Okanagan Valley, B.C.: A Food Epicenter

British Columbia's Okanagan Valley is a stellar foodie destination. Here are five delicious stops.

view across vineyard towards Okanagan Lake in British Columbia, Canada, picture
The Okanagan Valley ranks as Canada’s second-largest wine region, with 120 wineries and more than 200 vineyards.

When spring is in the air, the buzzing star attractions at Planet Bee Honey Farm & Honeymoon Meadery in Vernon get back to work. Watch thousands of bees, their back legs covered in different colors of pollen, return to the farm’s two indoor colonies. Meanwhile, sample the fruits of their labor in the tasting room, where 20-plus varieties of honey—from Alberta clover to B.C. blueberry blossom—are on offer. For a headier experience, try one of the farm’s types of mead, a winelike alcoholic beverage made by fermenting honey.

Dine your way through the foodiest section of Kelowna, the valley’s largest city, on the Okanagan Foodie Tours’ Cultural District excursion. The three-hour outing weaves through a revitalized neighborhood—once home to a fruit-packing plant, a cigar factory, and numerous canneries—that now bursts with museums, galleries, and restaurants. Stops within the six-block area include a wine museum, a bicycle-themed café, and a bistro that wouldn’t feel out of place in a European village.

“The goats have a million-dollar view,” says Ofri Barmor, owner of Carmelis, a boutique dairy perched high above Okanagan Lake, about a half-hour drive south of Kelowna. “That’s why the cheese and gelato are so good.” You don’t have to take Barmor’s word for it. After watching the resident goats frolic outside (springtime means plenty of cute kids will be bouncing about, too), you can taste varieties such as creamy chèvre, nutty Goatgonzola, or beer-soaked Gouda in the creamery’s cheese shop. For something sweeter, get a scoop of one of the farm’s two dozen goat-milk gelatos. Tip: The salted caramel flavor is a favorite.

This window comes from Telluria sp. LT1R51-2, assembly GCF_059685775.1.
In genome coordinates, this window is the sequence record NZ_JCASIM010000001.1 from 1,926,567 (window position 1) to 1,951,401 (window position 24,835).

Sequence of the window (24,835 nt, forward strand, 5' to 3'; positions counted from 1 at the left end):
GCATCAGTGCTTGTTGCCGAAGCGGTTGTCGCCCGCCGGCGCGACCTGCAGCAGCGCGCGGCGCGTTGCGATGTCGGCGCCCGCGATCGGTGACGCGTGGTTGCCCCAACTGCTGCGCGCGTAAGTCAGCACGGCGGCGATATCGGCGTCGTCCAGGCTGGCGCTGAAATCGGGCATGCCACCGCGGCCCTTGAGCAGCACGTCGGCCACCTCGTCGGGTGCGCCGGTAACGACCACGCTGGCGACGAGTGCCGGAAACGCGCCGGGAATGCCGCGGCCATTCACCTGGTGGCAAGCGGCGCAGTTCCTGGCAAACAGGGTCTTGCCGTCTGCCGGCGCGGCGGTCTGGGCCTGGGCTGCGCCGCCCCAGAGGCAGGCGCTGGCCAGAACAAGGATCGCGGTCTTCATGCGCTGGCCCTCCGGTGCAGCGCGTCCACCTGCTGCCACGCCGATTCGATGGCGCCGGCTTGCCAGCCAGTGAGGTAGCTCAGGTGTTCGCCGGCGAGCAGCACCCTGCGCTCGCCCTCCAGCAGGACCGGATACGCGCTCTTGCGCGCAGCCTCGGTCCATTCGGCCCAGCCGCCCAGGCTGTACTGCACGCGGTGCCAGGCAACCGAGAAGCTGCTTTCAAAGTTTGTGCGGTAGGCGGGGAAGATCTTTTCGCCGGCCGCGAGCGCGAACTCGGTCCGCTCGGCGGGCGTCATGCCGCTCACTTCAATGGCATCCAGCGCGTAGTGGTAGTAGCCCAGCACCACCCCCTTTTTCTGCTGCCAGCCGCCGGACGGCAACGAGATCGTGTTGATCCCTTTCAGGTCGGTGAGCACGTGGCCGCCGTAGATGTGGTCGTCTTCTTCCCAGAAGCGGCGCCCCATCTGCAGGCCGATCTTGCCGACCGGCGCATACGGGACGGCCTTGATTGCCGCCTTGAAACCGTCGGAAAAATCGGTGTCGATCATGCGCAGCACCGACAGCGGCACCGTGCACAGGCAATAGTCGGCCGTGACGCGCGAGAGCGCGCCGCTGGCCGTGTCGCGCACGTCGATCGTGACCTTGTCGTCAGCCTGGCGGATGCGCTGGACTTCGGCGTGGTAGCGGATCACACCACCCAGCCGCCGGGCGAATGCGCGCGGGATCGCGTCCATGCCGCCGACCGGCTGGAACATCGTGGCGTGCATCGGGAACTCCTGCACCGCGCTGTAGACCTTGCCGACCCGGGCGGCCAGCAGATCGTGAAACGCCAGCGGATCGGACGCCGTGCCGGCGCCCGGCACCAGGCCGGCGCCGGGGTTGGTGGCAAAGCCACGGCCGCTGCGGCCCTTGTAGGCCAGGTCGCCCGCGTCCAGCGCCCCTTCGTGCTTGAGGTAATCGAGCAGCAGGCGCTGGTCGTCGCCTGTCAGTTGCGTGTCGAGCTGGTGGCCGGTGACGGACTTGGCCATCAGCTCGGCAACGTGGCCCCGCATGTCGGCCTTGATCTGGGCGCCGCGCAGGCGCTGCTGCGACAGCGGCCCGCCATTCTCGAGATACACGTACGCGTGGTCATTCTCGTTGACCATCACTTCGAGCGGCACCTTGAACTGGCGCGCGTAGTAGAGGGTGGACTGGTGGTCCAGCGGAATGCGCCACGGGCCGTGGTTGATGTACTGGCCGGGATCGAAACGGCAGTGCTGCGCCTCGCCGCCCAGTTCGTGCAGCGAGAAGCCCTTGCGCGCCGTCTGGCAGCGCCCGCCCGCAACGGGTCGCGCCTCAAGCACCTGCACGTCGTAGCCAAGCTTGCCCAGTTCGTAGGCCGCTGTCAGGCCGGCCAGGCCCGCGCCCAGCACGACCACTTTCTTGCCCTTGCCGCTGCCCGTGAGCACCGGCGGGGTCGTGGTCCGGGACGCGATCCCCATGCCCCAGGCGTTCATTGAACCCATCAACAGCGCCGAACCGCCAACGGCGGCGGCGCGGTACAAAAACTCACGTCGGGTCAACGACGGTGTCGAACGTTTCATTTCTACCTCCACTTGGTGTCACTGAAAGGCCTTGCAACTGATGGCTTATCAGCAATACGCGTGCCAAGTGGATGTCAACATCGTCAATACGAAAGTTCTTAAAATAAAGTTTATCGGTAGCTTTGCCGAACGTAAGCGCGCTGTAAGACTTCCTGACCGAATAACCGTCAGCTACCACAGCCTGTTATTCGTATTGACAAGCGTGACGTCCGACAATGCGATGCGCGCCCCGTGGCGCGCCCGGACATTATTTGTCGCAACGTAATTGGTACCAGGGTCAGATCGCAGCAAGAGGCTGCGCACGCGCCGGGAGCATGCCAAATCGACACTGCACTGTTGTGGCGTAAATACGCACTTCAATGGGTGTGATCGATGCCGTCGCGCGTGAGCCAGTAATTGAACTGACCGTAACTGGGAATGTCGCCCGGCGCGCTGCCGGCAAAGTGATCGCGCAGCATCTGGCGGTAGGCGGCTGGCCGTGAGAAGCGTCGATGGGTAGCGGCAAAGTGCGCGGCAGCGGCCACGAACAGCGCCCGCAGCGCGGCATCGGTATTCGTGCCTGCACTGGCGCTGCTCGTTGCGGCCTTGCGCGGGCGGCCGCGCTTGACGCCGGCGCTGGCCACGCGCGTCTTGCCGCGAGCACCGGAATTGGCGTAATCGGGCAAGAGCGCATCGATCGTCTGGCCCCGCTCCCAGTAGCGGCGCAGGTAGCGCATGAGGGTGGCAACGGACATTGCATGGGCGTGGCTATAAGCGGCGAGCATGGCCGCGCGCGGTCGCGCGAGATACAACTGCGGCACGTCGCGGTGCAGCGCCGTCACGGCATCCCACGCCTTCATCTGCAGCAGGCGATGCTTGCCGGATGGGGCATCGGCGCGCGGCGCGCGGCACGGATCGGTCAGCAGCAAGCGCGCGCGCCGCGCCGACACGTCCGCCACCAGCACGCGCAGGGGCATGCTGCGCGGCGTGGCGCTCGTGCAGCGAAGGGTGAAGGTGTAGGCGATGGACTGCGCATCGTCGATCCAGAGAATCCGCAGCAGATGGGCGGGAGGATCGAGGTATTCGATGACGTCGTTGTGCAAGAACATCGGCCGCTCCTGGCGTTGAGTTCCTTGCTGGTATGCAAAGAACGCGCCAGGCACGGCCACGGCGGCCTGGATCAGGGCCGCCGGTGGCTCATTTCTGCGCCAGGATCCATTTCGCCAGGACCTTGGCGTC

Ofri Barmor, owner of Carmelis Goat Cheese Artisan, holds wheel of goat Gruyère in the Carmelis curing room near Kelowna, B.C, Canada, picture

Each wheel of goat Gruyère ages for at least eight months in the Carmelis curing room.

Courtesy Carmelis Goat Cheese Artisan

The flavors of Okanagan Valley fruit are yours for the tasting year-round at Summerland Sweetsa country shop set amid cherry and apple orchards on the edge of its namesake town. Inside, you’ll find preserves—jams, jellies, candies, and syrups (including a selection that is “spirited” with brandy). All are made with regional fruit: peaches, cherries, blueberries, and saskatoons, small purple berries with a slightly smoky flavor.

The Bench Market in Penticton takes farm-fresh ingredients and turns them into tasty delights: fruit-laden scones, toothsome waffles topped with locally sourced bacon, Friday morning doughnuts made from scratch. In addition to serving breakfast, lunch, and a weekend brunch, this cozy spot (the building is a former confectionery) also sells an array of regional artisan-made foods, from dressings and crackers to cheese and charcuterie. It’s a great place to stock a picnic basket.